JÁN Langoš, the director of the National Memory Institute and the former interior minister for Czechoslovakia after the fall of communism in 1989, died in a car crash near Košice in the east of the country yesterday.
Langoš' red Škoda Octavia struck a gravel truck at full speed after the truck driver pulled onto the main road and failed to yield, according to police. Langoš died immediately, while the driver of the truck was taken to hospital with serious injuries.
His friends and former peers described the death of Langoš, 59, as a major loss to the nation.
"I am deeply affected by the news of Ján's death. It is a loss for everyone but especially for us, his friends," said Václav Havel, the first post-communist president of Czechoslovakia.
Many of Langoš's friends and colleagues said he was one of the most significant personalities of the Slovak nation in the second half of the 20th century.
"[During communism] he was a dissident and after November 1989 he rose to prominence thanks to his clear stand on all aspects of life," said František Mikloško, an MP for the Christian Democratic Movement.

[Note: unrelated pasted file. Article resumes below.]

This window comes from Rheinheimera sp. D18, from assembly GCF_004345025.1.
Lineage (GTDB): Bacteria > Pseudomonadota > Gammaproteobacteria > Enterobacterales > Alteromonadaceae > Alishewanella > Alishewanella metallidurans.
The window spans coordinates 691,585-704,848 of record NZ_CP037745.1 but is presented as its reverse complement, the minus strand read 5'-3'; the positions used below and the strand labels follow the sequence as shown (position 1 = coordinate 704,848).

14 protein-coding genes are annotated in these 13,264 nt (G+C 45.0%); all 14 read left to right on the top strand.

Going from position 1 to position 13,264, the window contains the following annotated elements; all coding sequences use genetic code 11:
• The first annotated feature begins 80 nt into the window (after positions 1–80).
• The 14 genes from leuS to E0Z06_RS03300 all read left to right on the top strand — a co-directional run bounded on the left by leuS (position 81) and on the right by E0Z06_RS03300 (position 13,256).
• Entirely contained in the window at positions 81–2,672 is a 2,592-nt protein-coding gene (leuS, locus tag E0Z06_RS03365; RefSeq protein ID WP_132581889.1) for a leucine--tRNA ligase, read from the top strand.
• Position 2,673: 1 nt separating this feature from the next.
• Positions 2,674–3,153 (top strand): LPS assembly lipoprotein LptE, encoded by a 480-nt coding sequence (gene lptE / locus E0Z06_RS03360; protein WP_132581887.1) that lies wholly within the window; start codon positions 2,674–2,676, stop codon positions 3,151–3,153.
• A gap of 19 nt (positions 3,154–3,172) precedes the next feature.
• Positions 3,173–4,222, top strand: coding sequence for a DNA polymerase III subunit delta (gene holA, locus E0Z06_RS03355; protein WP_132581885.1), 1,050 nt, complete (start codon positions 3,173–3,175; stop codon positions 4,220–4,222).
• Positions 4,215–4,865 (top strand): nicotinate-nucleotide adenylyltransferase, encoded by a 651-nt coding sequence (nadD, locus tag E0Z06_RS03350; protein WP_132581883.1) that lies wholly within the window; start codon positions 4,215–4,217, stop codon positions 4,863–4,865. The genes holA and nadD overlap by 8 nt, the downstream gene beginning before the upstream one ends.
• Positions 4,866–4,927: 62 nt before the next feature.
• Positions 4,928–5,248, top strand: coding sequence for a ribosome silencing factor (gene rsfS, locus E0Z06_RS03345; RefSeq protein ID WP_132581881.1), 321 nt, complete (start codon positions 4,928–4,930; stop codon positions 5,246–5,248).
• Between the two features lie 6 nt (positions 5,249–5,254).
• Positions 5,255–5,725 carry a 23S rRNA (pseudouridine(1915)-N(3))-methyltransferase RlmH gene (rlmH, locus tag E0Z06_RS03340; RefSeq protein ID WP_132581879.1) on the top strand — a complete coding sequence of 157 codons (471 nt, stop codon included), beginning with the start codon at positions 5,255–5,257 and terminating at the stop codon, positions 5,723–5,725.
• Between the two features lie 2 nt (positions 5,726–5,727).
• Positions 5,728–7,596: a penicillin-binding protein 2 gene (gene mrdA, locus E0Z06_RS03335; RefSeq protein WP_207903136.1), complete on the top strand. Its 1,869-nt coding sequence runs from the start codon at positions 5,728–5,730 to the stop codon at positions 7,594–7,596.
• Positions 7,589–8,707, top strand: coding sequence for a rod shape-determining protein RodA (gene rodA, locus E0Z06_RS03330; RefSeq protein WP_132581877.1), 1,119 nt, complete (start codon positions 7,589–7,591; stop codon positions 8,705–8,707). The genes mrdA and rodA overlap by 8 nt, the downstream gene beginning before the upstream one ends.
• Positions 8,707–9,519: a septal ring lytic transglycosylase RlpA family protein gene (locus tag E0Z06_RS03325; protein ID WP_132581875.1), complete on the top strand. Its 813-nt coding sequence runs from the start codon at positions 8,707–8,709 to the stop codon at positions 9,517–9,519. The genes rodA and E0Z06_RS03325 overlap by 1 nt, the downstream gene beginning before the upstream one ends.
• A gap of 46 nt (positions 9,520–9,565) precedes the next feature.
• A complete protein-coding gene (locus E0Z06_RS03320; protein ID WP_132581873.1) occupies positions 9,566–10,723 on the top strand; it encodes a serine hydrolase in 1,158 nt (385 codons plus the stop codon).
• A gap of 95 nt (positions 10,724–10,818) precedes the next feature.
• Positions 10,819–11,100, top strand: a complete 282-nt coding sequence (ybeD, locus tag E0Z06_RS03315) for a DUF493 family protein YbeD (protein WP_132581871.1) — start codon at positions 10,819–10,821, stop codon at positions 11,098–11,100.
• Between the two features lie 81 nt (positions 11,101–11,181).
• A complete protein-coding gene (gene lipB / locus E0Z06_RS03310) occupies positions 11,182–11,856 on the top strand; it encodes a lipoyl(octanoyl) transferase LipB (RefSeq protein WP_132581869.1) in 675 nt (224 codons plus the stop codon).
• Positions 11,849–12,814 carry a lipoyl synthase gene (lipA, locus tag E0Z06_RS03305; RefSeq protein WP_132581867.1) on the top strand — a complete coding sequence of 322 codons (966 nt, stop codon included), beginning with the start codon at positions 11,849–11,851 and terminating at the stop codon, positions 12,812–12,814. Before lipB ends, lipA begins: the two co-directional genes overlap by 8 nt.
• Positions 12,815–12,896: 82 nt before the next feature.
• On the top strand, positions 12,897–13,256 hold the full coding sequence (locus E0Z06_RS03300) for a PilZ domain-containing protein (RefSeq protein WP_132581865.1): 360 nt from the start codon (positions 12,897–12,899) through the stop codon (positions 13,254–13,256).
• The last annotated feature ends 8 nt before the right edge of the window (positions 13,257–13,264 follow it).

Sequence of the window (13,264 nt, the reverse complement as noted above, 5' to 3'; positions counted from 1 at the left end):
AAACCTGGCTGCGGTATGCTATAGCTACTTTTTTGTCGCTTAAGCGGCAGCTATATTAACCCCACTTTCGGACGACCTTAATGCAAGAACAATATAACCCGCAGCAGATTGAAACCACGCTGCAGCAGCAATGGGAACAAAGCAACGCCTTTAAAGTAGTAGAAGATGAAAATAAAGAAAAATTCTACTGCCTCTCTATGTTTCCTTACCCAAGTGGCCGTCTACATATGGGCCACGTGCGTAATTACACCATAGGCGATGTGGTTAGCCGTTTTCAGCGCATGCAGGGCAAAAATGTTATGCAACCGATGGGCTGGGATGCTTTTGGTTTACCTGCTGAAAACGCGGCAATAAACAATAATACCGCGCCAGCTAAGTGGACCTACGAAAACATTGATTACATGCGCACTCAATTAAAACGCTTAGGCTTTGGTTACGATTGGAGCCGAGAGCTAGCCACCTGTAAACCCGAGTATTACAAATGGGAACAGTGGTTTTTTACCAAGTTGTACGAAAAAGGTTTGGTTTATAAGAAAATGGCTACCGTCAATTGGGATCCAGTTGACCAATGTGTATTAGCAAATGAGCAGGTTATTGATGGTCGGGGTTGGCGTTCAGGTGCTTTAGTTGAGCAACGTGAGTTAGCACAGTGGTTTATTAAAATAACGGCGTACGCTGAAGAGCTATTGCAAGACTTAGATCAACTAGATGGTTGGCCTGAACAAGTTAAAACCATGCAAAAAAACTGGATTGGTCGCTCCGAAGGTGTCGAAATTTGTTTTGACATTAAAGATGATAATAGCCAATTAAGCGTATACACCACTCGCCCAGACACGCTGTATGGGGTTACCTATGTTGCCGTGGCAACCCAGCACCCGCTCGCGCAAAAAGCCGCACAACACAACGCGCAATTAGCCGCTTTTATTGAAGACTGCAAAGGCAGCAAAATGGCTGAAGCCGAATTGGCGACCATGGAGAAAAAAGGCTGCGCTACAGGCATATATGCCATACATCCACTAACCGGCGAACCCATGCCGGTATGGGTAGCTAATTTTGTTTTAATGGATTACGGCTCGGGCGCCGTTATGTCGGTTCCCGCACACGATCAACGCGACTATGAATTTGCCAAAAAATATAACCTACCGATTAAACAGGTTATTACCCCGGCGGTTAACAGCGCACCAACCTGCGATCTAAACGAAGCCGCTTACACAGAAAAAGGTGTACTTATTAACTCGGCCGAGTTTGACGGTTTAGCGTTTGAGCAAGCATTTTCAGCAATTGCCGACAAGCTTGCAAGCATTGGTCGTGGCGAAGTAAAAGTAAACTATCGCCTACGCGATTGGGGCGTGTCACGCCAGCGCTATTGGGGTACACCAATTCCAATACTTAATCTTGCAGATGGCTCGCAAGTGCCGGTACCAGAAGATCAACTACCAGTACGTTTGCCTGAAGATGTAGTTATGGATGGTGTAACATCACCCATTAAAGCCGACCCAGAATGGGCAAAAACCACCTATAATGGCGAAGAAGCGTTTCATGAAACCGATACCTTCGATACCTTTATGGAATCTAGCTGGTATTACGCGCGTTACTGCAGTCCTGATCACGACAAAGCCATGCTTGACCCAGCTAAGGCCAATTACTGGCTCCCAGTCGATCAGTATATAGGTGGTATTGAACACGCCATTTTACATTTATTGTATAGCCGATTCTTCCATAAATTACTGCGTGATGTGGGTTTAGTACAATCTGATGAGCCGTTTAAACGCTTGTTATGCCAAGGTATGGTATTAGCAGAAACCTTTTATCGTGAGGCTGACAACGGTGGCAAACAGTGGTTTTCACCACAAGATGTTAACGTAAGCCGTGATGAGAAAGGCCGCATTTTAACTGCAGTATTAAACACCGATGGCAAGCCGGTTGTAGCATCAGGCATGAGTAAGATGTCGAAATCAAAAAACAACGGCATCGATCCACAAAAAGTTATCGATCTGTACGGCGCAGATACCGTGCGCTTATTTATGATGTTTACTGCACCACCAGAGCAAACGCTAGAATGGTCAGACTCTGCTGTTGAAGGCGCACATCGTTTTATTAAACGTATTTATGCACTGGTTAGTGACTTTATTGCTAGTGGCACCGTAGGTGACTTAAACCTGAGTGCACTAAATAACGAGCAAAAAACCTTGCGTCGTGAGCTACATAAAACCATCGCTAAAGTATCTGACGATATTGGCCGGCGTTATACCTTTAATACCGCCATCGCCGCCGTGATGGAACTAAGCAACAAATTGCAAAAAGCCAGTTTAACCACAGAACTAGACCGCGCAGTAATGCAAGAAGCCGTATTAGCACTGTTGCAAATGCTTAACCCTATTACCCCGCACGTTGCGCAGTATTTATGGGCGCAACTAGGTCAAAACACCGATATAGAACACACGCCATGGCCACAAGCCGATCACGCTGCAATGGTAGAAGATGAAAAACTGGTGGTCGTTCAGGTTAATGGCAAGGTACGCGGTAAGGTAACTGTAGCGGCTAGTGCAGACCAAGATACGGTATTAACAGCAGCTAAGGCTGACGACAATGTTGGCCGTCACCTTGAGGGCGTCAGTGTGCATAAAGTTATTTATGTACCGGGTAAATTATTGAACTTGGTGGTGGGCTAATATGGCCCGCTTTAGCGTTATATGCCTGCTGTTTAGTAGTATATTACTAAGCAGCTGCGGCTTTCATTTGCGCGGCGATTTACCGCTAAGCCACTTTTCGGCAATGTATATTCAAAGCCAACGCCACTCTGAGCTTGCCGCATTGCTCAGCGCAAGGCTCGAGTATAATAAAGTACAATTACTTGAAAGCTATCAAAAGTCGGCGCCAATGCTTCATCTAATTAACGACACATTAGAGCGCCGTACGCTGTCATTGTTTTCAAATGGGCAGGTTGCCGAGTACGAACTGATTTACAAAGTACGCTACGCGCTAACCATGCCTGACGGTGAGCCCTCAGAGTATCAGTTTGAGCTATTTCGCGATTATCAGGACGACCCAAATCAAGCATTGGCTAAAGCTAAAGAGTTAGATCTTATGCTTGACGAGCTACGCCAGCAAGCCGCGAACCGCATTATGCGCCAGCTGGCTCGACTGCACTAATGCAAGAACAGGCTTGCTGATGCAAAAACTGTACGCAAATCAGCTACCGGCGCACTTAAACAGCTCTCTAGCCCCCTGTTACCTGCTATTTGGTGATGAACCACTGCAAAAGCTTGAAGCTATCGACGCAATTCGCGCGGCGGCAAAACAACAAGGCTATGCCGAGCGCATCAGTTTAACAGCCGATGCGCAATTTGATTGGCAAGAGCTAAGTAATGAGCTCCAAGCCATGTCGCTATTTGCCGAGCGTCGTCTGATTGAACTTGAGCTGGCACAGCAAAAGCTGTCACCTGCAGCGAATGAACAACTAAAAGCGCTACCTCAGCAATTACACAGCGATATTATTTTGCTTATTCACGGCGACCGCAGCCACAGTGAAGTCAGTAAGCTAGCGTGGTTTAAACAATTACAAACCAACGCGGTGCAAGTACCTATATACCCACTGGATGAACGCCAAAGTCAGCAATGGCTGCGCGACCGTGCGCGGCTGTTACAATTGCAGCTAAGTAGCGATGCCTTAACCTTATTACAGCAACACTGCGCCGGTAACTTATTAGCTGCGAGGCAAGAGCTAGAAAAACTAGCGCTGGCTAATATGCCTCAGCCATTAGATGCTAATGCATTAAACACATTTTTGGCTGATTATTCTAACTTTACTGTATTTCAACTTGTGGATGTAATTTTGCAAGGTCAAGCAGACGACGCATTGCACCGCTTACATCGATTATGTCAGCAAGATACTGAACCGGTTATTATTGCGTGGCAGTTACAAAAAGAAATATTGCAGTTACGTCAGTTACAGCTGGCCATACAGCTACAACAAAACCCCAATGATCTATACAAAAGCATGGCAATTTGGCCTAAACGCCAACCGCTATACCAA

According to musician Marián Varga, "not just me, but Slovaks in general have lost an angel".
Langoš achieved what many regarded as the dream of his lifetime when the National Memory Institute was set up based on a law passed in 2002. He went on to oversee the publication of the files of the former communist ŠtB secret police, causing embarrassment to many who were listed as agents and collaborators. While many opposed the revelations, Langoš maintained that the nation would be healthier for having exposed and come to terms with its totalitarian past.
Compiled by Martina Jurinová from press reports
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